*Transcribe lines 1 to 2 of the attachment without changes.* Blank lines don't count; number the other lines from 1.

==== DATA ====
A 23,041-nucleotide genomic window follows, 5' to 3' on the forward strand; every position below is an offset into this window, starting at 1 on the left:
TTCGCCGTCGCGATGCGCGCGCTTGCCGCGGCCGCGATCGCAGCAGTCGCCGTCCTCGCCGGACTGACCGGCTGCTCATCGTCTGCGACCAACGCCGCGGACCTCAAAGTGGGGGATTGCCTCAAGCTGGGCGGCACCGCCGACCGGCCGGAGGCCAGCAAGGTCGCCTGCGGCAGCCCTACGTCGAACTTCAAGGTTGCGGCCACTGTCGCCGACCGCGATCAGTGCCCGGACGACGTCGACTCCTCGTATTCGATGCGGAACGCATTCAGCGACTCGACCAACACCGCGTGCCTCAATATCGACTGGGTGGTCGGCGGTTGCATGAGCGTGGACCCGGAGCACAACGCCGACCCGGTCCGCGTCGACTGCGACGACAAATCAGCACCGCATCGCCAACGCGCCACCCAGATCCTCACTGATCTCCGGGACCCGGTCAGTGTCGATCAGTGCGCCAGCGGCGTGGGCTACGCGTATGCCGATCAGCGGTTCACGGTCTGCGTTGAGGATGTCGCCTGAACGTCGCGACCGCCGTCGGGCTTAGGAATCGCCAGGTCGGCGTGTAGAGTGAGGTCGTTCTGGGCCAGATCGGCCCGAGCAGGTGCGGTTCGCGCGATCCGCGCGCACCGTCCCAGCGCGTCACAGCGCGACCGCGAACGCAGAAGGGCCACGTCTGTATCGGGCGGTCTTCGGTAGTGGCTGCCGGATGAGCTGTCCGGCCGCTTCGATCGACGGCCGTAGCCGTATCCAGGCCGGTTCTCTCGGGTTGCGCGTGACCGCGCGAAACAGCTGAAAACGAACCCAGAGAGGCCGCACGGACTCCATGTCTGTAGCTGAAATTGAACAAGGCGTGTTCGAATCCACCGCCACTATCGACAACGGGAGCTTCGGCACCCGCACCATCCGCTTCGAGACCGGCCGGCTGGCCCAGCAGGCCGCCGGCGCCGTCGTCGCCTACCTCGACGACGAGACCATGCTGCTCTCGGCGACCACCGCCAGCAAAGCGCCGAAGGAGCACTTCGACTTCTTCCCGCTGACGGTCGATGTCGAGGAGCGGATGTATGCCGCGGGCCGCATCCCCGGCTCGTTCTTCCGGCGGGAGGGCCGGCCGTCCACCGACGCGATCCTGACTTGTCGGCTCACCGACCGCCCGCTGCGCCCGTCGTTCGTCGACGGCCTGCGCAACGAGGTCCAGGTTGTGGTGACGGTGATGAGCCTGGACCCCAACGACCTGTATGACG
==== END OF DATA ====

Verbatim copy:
A 23,041-nucleotide genomic window follows, 5' to 3' on the forward strand; every position below is an offset into this window, starting at 1 on the left:
TTCGCCGTCGCGATGCGCGCGCTTGCCGCGGCCGCGATCGCAGCAGTCGCCGTCCTCGCCGGACTGACCGGCTGCTCATCGTCTGCGACCAACGCCGCGGACCTCAAAGTGGGGGATTGCCTCAAGCTGGGCGGCACCGCCGACCGGCCGGAGGCCAGCAAGGTCGCCTGCGGCAGCCCTACGTCGAACTTCAAGGTTGCGGCCACTGTCGCCGACCGCGATCAGTGCCCGGACGACGTCGACTCCTCGTATTCGATGCGGAACGCATTCAGCGACTCGACCAACACCGCGTGCCTCAATATCGACTGGGTGGTCGGCGGTTGCATGAGCGTGGACCCGGAGCACAACGCCGACCCGGTCCGCGTCGACTGCGACGACAAATCAGCACCGCATCGCCAACGCGCCACCCAGATCCTCACTGATCTCCGGGACCCGGTCAGTGTCGATCAGTGCGCCAGCGGCGTGGGCTACGCGTATGCCGATCAGCGGTTCACGGTCTGCGTTGAGGATGTCGCCTGAACGTCGCGACCGCCGTCGGGCTTAGGAATCGCCAGGTCGGCGTGTAGAGTGAGGTCGTTCTGGGCCAGATCGGCCCGAGCAGGTGCGGTTCGCGCGATCCGCGCGCACCGTCCCAGCGCGTCACAGCGCGACCGCGAACGCAGAAGGGCCACGTCTGTATCGGGCGGTCTTCGGTAGTGGCTGCCGGATGAGCTGTCCGGCCGCTTCGATCGACGGCCGTAGCCGTATCCAGGCCGGTTCTCTCGGGTTGCGCGTGACCGCGCGAAACAGCTGAAAACGAACCCAGAGAGGCCGCACGGACTCCATGTCTGTAGCTGAAATTGAACAAGGCGTGTTCGAATCCACCGCCACTATCGACAACGGGAGCTTCGGCACCCGCACCATCCGCTTCGAGACCGGCCGGCTGGCCCAGCAGGCCGCCGGCGCCGTCGTCGCCTACCTCGACGACGAGACCATGCTGCTCTCGGCGACCACCGCCAGCAAAGCGCCGAAGGAGCACTTCGACTTCTTCCCGCTGACGGTCGATGTCGAGGAGCGGATGTATGCCGCGGGCCGCATCCCCGGCTCGTTCTTCCGGCGGGAGGGCCGGCCGTCCACCGACGCGATCCTGACTTGTCGGCTCACCGACCGCCCGCTGCGCCCGTCGTTCGTCGACGGCCTGCGCAACGAGGTCCAGGTTGTGGTGACGGTGATGAGCCTGGACCCCAACGACCTGTATGACG